Thursday, May 23 2013 12:25 PM EDT2013-05-23 16:25:08 GMT
Army Specialist Ciara Smith surprised her son Devin Lewis and her mother Carla Williams today at Devin's Kindergarten graduation at Harper Elementary School in Thomasville. Smith just returned from herMore >>
Army Specialist Ciara Smith surprised her son Devin Lewis and her mother Carla Williams today at Devin's Kindergarten graduation at Harper Elementary School in Thomasville. More >>
Thursday, May 23 2013 11:57 AM EDT2013-05-23 15:57:54 GMT
Thomasville-Thomas County Humane Society Volunteer Lacey Williams and WALB's Stephen Abel drew the winning raffle ticket late Wednesday afternoon for a $100 gas card donated by Harold Jackson and PetroleumMore >>
A group of volunteers raised a total of $640 by selling the raffle tickets. The money will be used to fight animal cruelty through education and awareness.More >>
Thursday, May 23 2013 10:01 AM EDT2013-05-23 14:01:10 GMT
Albany Engineer K. Bruce Maples, P. E. announced some road closures Thursday morning. Beginning at 6:00 A.M., Saturday, May 25, 2013, the following streets will be closed for the Spring Fest and SBMore >>
Albany Engineer K. Bruce Maples, announced some road closures beginning at 6:00 A.M., Saturday, May 25, 2013, in downtown Albany.More >>
Thursday, May 23 2013 9:00 AM EDT2013-05-23 13:00:09 GMT
ATLANTA – The Georgia Department of Labor announced today that metro Albany's unemployment rate declined to 8.6 percent in April, down three-tenths of a percentage point from 8.9 percent in March. TheMore >>
The unemployment rate in the Southwest Georgia region declined to 8.2 percent in April, down two-tenths of a percentage point from 8.4 percent in March. The rate was 8.8 percent in April a year ago.More >>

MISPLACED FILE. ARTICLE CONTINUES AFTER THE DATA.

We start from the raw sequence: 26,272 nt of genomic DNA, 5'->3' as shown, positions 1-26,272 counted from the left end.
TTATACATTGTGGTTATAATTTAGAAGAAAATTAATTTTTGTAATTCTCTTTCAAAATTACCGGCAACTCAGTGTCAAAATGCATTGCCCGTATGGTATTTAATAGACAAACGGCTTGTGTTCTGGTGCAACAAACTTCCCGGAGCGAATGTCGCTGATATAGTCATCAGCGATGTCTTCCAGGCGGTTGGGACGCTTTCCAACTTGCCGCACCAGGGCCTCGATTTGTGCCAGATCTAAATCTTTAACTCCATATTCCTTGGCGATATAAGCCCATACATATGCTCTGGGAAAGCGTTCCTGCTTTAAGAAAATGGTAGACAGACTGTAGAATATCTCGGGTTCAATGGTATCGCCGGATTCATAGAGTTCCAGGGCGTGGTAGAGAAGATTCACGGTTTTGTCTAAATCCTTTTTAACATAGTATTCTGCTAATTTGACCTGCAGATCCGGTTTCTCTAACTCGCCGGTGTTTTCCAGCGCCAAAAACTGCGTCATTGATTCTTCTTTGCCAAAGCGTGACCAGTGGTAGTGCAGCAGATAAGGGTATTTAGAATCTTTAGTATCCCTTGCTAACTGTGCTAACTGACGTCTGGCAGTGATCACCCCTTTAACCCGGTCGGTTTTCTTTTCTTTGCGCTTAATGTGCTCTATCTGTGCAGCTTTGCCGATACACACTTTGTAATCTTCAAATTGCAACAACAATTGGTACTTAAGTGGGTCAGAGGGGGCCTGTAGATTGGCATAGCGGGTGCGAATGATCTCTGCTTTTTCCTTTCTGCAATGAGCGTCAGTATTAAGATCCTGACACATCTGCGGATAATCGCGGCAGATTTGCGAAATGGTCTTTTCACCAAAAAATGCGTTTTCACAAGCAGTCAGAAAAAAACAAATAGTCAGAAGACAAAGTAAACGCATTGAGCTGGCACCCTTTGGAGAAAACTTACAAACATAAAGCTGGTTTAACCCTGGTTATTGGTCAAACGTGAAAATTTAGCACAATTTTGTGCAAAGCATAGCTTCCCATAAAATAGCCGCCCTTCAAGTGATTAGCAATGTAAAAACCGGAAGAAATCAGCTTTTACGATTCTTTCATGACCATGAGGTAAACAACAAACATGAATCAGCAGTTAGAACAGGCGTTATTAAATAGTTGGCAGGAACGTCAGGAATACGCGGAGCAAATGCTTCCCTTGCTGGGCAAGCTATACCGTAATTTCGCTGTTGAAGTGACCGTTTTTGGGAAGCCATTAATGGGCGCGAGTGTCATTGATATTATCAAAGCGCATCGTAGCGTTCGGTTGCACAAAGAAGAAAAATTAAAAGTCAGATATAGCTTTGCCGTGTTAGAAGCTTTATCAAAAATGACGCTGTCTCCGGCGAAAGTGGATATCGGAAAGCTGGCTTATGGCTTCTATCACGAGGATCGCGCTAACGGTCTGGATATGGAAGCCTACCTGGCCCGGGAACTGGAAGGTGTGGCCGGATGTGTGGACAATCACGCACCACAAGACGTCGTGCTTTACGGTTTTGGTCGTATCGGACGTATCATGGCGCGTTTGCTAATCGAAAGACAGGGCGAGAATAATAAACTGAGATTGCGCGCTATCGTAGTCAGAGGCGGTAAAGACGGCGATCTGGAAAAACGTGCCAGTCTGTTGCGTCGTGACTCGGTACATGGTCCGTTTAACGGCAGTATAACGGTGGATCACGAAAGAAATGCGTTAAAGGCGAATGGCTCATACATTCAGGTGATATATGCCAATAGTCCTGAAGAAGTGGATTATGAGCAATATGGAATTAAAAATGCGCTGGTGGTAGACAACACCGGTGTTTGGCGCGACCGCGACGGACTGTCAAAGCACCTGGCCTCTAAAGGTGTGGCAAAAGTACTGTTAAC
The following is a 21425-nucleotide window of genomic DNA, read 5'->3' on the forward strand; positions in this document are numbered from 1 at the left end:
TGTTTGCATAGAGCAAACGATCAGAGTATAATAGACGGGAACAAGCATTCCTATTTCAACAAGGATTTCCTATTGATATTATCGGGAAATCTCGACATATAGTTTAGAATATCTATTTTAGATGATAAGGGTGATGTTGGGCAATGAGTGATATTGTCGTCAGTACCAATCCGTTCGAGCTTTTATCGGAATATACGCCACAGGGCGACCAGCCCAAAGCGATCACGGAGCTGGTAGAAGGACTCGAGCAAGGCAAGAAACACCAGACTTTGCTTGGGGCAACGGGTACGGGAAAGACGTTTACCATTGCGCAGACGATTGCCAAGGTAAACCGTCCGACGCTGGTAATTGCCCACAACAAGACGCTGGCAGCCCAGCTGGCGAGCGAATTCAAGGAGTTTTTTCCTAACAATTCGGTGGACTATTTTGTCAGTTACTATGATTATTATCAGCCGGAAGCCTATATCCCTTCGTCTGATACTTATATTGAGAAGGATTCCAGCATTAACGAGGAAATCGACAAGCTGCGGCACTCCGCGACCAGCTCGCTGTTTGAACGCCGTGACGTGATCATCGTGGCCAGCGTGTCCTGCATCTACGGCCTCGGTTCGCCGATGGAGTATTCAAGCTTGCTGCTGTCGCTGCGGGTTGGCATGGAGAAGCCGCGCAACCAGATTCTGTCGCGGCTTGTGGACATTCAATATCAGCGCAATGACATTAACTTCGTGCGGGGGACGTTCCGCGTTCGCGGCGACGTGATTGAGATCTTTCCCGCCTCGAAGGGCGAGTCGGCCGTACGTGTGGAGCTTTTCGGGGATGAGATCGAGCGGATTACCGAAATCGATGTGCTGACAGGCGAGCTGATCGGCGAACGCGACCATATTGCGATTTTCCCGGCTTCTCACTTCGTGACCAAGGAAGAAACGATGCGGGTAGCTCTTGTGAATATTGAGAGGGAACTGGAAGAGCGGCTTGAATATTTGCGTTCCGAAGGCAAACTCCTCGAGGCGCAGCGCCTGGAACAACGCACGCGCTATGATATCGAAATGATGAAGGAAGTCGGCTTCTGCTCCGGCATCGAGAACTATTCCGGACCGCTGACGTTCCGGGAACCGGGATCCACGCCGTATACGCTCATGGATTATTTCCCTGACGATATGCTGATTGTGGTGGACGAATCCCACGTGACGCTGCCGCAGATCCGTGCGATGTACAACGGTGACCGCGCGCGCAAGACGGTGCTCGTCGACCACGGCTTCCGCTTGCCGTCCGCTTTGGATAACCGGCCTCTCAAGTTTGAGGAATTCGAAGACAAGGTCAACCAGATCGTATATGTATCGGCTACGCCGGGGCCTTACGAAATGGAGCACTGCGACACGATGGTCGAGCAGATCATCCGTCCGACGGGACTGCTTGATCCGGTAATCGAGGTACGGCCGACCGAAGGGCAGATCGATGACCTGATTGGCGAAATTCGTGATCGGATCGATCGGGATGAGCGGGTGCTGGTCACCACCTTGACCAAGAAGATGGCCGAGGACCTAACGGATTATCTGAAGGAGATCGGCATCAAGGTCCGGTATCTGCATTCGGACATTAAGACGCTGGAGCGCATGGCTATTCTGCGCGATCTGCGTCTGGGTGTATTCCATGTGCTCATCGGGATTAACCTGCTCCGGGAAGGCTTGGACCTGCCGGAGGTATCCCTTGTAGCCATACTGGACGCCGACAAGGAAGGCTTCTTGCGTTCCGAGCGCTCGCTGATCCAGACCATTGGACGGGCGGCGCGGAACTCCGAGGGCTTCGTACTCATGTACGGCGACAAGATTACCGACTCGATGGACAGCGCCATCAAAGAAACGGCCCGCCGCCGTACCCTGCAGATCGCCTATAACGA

Thursday, May 23 2013 7:30 AM EDT2013-05-23 11:30:38 GMT
Dougherty County Police believe a pair of convenience store smash and grabs may be the work of the same two men. The first smash and grab happened around 2:20 am at the Pit Stop convenience store atMore >>
Dougherty County Police believe two men are behind a smash and grab and a break in at two convenience stores within four miles of each other.More >>
ALBANY, GA (WALB) - Albany's aging infrastructure is in need of repairs and city engineers estimate it could take as much as $50 million to make a dent.
Some of the problems became evident when more than a foot of rain in less than a week overwhelmed the storm and sanitary sewer system. Public works says that amount of water would cause problems for any system, but pumps are still working overtime in parts of the city even though the sun's been shining since Tuesday.
When rains fell two weeks ago, flood waters were deep near the intersection of Walnut Street and Waddell Drive.
"The alley all the way back to the road down there, the people over there they almost got flooded," said James Spurlin, a neighbor.
Three pumps were brought in to bypass problems at station 40, pumps that are still churning.
"They really haven't bothered us," said Spurlin.
The station built in 1960 turns 50 next year and its aging pipes are at a point where they've outlasted their usefulness.
"The bad thing about clay pipe is it's prone to cracking and when you have cracking that's when you stay having inflow problems and infiltration problems," said Albany City Engineer, Bruce Maples.
It's happening too at stations on Mobile and 11th Avenues. Before the flooding the city was working on a master plan to fix the ailing system but say they need financing.
"We're looking at stimulus money to try and help out, we're looking at sales tax six, we have a little money that we can put toward station four which is this pump station we have about $400,000, but your right $400,000 doesn't go a long way," said Maples.
Residents who live near these stations hope the city will find the funding before flood waters rise again.
"I want them to take care of it, I don't want no water in my house," said Spurlin.
So the next time hard rains hit Albany, the problems won't be further aggravated by outdate pipes.
City engineer Bruce Maples says engineers plan to meet again with city leaders once the clean up is complete to again talk about what are the most necessary repairs and how they can move forward with projects to replace clay pipes with PVC.